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US homebuilder confidence has risen to its strongest level in nearly 12 years this month, as strength in the jobs market and improving wages continue to bolster demand for homes.
The NAHB/Wells Fargo Housing Market index jumped to 71 in March from 65 the previous month, the National Association of Home Builders said on Wednesday. That’s the gauge’s highest level since June 2005 and comes in well ahead of analysts forecast of no change.
Readings below 50 mean that more builders view market conditions as poor than favourable. The index has been running above 50 since June 2014.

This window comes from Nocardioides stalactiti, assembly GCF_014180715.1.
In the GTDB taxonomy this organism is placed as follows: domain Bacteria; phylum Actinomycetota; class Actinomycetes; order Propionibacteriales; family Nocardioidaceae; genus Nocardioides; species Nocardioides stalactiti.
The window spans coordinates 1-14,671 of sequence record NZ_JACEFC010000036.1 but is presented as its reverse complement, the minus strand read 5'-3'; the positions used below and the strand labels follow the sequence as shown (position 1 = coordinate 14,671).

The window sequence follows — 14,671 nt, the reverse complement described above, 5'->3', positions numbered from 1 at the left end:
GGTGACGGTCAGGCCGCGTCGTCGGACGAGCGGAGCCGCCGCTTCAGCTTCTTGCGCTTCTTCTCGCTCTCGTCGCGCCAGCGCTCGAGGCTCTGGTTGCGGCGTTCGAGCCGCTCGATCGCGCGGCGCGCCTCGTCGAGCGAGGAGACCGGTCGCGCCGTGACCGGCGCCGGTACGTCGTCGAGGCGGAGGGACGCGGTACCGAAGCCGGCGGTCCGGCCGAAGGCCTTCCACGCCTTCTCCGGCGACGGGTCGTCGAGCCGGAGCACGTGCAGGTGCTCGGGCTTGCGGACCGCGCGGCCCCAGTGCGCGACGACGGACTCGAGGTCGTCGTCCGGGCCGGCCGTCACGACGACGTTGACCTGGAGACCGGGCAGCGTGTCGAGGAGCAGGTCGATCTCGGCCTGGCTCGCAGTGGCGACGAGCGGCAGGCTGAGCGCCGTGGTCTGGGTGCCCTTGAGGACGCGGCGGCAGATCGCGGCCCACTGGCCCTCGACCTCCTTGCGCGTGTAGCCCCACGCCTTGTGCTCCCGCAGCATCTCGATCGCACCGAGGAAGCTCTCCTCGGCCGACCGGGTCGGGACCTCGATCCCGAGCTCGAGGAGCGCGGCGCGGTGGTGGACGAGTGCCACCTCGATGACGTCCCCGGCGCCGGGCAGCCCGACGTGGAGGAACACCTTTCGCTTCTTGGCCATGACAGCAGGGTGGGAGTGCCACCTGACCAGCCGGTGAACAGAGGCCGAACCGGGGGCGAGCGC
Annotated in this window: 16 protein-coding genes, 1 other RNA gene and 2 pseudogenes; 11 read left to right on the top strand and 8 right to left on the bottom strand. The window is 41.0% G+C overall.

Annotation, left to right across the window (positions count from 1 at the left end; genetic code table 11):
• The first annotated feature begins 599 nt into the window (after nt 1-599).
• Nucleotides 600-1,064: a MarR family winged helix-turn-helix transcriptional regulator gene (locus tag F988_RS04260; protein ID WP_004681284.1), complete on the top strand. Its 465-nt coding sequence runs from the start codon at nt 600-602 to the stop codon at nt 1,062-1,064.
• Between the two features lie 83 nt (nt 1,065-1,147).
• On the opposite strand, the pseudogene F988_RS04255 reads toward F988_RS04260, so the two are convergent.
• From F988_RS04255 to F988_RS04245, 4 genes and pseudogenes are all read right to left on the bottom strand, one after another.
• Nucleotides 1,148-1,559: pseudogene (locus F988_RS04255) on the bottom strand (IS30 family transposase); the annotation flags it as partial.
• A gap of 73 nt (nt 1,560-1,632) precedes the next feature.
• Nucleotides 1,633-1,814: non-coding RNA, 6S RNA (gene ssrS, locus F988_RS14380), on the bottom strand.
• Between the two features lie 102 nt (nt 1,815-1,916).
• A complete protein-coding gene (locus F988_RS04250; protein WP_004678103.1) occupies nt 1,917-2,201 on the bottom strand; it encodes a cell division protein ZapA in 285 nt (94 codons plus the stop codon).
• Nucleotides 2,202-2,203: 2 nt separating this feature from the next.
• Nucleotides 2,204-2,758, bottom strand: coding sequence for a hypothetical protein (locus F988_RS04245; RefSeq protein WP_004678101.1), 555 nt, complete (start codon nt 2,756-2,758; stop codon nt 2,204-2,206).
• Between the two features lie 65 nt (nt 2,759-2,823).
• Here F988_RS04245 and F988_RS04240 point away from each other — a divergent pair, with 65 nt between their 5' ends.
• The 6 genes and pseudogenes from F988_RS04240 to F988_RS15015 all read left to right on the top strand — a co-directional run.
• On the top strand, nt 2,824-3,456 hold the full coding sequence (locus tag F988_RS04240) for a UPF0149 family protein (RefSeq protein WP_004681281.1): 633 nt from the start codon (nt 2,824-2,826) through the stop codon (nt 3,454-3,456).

“Although the March result could have been boosted by an unusually warm February (these data, while called “March”, largely reflect conditions in much of February), the message clearly remains one of optimism that single family starts are going to continue to gain ground,” said Joshua Shapiro, chief US economist at MFR.
NAHB chairman Granger MacDonald said builders are buoyed by President Donald Trump’s actions on regulatory reforms, particularly his recent executive order to rescind or revise the waters of the US rule that impacts permitting.
Still NAHB economist Robert Dietz warned that while builders are clearly confident, he expects moderation in the index moving forward.
“Builders continue to face a number of challenges, including rising material prices, higher mortgage rates, and shortages of lots and labor,” he said.